If you or anyone you know are facing a similar situation, this post is also dedicated to you.  Please know that you’re not alone, and there are people that very much want to help you get through it.

Below are just a few of the resources available to you, at the library and beyond.  The discussion also continues over at CLPTeensburgh, where Joseph Wilk has written an amazing post that captures this issue far better than I can.  And as always, readers are invited to contribute their suggestions and experiences in the comments.


Websites / Helplines

National Suicide Prevention Lifeline
1-800-273-TALK  (1-800-273-8255)

“Are you feeling desperate, alone or hopeless? Call the National Suicide Prevention Lifeline at 1-800-273-TALK (8255), a free, 24-hour hotline available to anyone in suicidal crisis or emotional distress. Your call will be routed to the nearest crisis center to you.”

Allegheny County’s re:solve crisis network
1-888-7-YOU-CAN (1-888-796-8226)

“A crisis can be anything from feeling lonely and needing to talk – to feeling overwhelmed with life. Our lives are full of stressors both large and small, but no matter the complexity, it helps to talk with someone.”

The Trevor Project

“The Trevor Project is the leading national organization focused on crisis and suicide prevention efforts among lesbian, gay, bisexual, transgender and questioning (LGBTQ) youth.”

The It Gets Better Project

“ItGetsBetterProject.com is a place where young people who are gay, lesbian, bi, or trans can see with their own eyes how love and happiness can be a reality in their future.”

The Make It Better Project

“You have the power to change your school, community, and to influence school policies for the whole country right NOW!”

The Human Rights Campaign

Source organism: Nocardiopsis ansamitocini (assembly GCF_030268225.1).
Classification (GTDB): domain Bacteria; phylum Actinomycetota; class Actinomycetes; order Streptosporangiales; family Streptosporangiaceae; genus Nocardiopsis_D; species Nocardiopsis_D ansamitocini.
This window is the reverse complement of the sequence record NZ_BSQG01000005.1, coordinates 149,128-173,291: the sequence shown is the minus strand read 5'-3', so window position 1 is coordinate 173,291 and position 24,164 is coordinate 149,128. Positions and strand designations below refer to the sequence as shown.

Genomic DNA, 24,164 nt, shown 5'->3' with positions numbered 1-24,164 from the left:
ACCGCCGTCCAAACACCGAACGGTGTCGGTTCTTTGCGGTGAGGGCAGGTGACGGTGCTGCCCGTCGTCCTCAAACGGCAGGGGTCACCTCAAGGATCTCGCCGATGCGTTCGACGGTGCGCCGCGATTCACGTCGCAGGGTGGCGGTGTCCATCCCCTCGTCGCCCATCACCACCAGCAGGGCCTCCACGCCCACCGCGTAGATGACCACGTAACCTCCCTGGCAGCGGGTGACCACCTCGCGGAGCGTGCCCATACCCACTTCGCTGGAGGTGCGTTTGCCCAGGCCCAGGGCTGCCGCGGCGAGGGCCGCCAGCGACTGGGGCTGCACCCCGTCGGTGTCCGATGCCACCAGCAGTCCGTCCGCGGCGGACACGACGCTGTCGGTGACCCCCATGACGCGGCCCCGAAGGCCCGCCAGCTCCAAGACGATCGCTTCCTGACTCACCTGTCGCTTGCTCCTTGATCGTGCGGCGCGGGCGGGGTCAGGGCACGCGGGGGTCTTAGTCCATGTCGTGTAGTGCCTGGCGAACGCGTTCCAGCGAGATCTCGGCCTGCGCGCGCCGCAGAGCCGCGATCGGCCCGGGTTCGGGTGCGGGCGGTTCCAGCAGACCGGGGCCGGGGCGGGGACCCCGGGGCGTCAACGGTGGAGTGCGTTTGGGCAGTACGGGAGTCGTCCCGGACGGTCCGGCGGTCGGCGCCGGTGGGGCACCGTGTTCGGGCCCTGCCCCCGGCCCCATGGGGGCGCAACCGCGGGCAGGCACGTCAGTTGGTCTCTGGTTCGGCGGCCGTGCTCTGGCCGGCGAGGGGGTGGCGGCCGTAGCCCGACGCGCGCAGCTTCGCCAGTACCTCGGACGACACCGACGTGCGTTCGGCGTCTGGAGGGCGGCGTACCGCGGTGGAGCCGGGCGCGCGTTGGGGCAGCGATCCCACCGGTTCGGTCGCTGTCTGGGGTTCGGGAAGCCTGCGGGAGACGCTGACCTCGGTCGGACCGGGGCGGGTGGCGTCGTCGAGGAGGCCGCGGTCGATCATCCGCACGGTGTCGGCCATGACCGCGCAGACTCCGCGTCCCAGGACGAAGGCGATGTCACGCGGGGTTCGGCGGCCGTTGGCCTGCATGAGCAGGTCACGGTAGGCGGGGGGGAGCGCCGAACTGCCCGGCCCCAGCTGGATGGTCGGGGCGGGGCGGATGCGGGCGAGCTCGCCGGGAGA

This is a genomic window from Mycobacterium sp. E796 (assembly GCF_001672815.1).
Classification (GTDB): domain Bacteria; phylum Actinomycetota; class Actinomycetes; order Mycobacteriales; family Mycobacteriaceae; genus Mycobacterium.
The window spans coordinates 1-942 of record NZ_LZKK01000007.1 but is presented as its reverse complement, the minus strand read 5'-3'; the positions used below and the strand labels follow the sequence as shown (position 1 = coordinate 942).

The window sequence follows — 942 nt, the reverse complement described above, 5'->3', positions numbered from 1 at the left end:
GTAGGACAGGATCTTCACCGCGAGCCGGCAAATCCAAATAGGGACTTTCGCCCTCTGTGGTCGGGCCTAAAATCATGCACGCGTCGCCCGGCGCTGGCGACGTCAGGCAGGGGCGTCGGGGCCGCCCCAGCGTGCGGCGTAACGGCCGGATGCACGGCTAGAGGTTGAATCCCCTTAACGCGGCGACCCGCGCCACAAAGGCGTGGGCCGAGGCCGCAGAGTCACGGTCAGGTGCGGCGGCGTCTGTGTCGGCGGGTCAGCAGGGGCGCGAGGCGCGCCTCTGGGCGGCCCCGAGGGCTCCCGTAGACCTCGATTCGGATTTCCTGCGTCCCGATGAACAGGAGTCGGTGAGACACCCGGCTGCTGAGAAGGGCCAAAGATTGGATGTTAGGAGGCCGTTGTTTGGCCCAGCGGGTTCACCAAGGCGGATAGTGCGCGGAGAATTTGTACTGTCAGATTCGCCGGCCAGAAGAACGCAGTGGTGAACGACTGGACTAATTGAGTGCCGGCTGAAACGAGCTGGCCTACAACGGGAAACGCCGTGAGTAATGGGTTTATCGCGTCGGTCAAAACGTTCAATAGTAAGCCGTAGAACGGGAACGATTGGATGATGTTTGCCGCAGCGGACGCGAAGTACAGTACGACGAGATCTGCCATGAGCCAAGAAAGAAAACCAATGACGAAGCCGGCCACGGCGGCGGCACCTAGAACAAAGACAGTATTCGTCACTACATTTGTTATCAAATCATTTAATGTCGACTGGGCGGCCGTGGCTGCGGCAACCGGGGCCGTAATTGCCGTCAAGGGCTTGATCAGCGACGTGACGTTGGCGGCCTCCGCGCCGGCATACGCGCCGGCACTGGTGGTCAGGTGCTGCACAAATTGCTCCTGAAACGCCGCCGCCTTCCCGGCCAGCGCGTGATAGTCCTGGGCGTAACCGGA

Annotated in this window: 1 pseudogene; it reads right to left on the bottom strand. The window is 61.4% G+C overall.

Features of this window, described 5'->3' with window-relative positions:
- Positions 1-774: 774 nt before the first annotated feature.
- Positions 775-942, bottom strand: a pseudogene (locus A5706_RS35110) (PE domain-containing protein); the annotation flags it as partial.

“The Human Rights Campaign represents a grassroots force of over 750,000 members and supporters nationwide. As the largest national lesbian, gay, bisexual and transgender civil rights organization, HRC envisions an America where LGBT people are ensured of their basic equal rights, and can be open, honest and safe at home, at work and in the community.”

PFLAG (Parents, Family & Friends of Lesbians & Gays)

This organization offers local support groups, as well as working to create change at the national level.

Southern Poverty Law Center

“The Southern Poverty Law Center is a nonprofit civil rights organization dedicated to fighting hate and bigotry and to seeking justice for the most vulnerable members of society.”


Someday This Pain Will Be Useful To You by Peter Cameron

The Perks of Being A Wallflower by Stephen Chbosky


When Life Stinks: How To Deal With Your Bad Moods, Blues, and Depression by Michel Piquemal

What You Must Think of Me: A Firsthand Account of One Teenager’s Experience With Social Anxiety Disorder by Emily Ford

What To Do When Someone You Love Is Depressed: A Practical, Compassionate, and Helpful Guide by Mitch and Susan Golant

Healing Anger by the Dalai Lama

Please Stop Laughing at Us: One Survivor’s Extraordinary Quest to Prevent School Bullying (Featuring solutions for parents, teachers, students, and adult survivors) by Jodee Blanco

The Bully, The Bullied, and The Bystander: From Preschool to High School – How Parents and Teachers Can Help Break the Cycle of Violence by Barbara Coloroso

GLBTQ: The Survival Guide for Queer and Questioning Teens by Kelly Huegel.

Hear Me Out: True Stories of Teens Educating And Confronting Homophobia, edited by Frances Rooney

Everyday Activism: A Handbook for Lesbian, Gay, and Bisexual People and Their Allies (edited by Michael R. Stevenson & Jeanine C. Cogan)